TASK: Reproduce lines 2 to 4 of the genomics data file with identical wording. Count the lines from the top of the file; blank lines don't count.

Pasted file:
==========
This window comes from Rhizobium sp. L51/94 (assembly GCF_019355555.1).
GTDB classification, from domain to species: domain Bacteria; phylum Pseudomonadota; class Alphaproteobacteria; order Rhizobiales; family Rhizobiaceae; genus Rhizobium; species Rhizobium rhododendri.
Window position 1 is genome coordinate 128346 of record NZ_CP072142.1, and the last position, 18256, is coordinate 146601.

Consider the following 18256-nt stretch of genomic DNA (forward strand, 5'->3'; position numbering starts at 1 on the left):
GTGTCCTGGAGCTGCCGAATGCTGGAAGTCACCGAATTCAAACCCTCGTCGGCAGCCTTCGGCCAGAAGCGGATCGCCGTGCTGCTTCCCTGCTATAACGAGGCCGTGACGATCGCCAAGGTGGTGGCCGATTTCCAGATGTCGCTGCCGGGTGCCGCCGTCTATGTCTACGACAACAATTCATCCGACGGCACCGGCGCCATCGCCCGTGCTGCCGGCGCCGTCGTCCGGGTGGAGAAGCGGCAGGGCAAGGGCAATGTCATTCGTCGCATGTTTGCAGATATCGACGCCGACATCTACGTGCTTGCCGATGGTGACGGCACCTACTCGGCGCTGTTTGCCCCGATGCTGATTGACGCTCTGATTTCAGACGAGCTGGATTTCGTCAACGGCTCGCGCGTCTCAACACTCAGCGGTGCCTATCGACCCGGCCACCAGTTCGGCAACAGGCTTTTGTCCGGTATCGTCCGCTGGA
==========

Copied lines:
GTDB classification, from domain to species: domain Bacteria; phylum Pseudomonadota; class Alphaproteobacteria; order Rhizobiales; family Rhizobiaceae; genus Rhizobium; species Rhizobium rhododendri.
Window position 1 is genome coordinate 128346 of record NZ_CP072142.1, and the last position, 18256, is coordinate 146601.

Consider the following 18256-nt stretch of genomic DNA (forward strand, 5'->3'; position numbering starts at 1 on the left):